Modern blenders have become more powerful and versatile: the blades are a lot sharper, and the controls are more than just “1-2-3″ when it comes to speeds and settings. They also vary in size and other features. So, it’s quick to assume that blenders can do almost every single kitchen task.
But the question is, can a blender crush frozen items? The answer is, yes, it can – depending on the type of food or how frozen it is.
It’s all about figuring out the best blender settings so that your blender can crush frozen items in a way that you desire without compromising its efficiency.
The types of blender settings
But first, let’s explore a bit about the types of settings in a blender. Most American households have, at least, conventional stand or countertop blenders. They feature a control panel that provides you the option of selecting the different settings based on the recipe you’re using.
- Mix – it combines ingredients. This is ideal for recipes that use specific ingredients, such as chicken or tuna.
- Puree – it crushes fruits or vegetables and liquifies them to a smooth, creamy consistency.
- Stir – it blends the ingredients. This setting is great for making shakes because it combines the ingredients well and thoroughly while leaving a thicker texture.
- Chop – it chops ingredients into smaller pieces.
- Crush – it crushes ingredients into much smaller or finer pieces.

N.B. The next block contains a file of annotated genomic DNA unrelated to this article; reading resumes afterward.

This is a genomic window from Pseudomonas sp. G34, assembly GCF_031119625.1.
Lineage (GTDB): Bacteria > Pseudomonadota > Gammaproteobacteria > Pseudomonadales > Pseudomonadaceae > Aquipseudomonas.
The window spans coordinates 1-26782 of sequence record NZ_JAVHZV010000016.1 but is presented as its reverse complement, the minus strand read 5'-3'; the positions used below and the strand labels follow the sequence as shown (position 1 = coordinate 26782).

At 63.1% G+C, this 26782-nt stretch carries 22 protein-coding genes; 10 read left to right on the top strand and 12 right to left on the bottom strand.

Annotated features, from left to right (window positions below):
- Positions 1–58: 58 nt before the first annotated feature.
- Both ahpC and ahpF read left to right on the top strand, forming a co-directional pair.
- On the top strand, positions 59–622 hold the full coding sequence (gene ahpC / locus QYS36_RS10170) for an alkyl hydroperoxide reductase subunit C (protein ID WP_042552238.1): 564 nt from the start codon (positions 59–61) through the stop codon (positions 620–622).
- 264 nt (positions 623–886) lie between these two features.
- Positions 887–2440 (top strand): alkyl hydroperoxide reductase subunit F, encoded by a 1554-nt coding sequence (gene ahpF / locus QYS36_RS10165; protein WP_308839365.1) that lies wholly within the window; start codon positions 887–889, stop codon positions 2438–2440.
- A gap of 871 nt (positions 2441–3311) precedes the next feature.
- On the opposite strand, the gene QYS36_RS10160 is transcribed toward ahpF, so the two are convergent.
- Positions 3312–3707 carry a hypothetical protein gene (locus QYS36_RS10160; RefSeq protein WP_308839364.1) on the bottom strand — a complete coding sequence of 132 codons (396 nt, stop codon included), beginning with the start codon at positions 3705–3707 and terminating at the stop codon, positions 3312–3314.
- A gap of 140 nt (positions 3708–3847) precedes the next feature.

- Liquefy – it turns any ingredient into liquid or makes it more liquid. This setting is excellent for making smoothies as it will make them more drinkable.
Meanwhile, if you want to know the history of the blender, read here.
Working with frozen items with a blender – what’s the best setting for them?
Frozen fruits – It’s best to choose the “puree” setting. This is the perfect setting to make frozen items, such as berries and chopped fruits for making smoothies.
However, make sure that the fruits should be at least slightly thawed. You still do want to get the icy texture of the smoothie. But when the fruits are still rock-hard by the freeze, you’re most likely to get the “not-so” smoothie: a smoothie with lumps and chunks of fruits. In some cases, crushing rock-hard frozen fruits can even cause the blades to crack and break.
Put the frozen fruits in the fridge and leave them out there for a while. Or, transfer the frozen fruits to a Ziploc bag and place it in a big bowl of water before blending.
Many blenders come with stirring sticks that help dislodge some food particles that may get stuck under and between the blades.
From ice cubes to crushed ice – If you want to make frozen margaritas or ice-blended drinks, choose only powerful and high-speed blenders that can crush ice cubes.
Set the blender to “chop” or “crush” at medium speed. Then churn the ice by gently shaking the jar for 15 to 30 seconds. Or, turn the blender off and use the stirring stick to dislodge some ice cubes that may clog the blades.
When it reaches the desired consistency, turn off the blender and transfer the crushed ice into an insulated ice bucket. Use the crushed ice immediately or store it in the freezer for later use.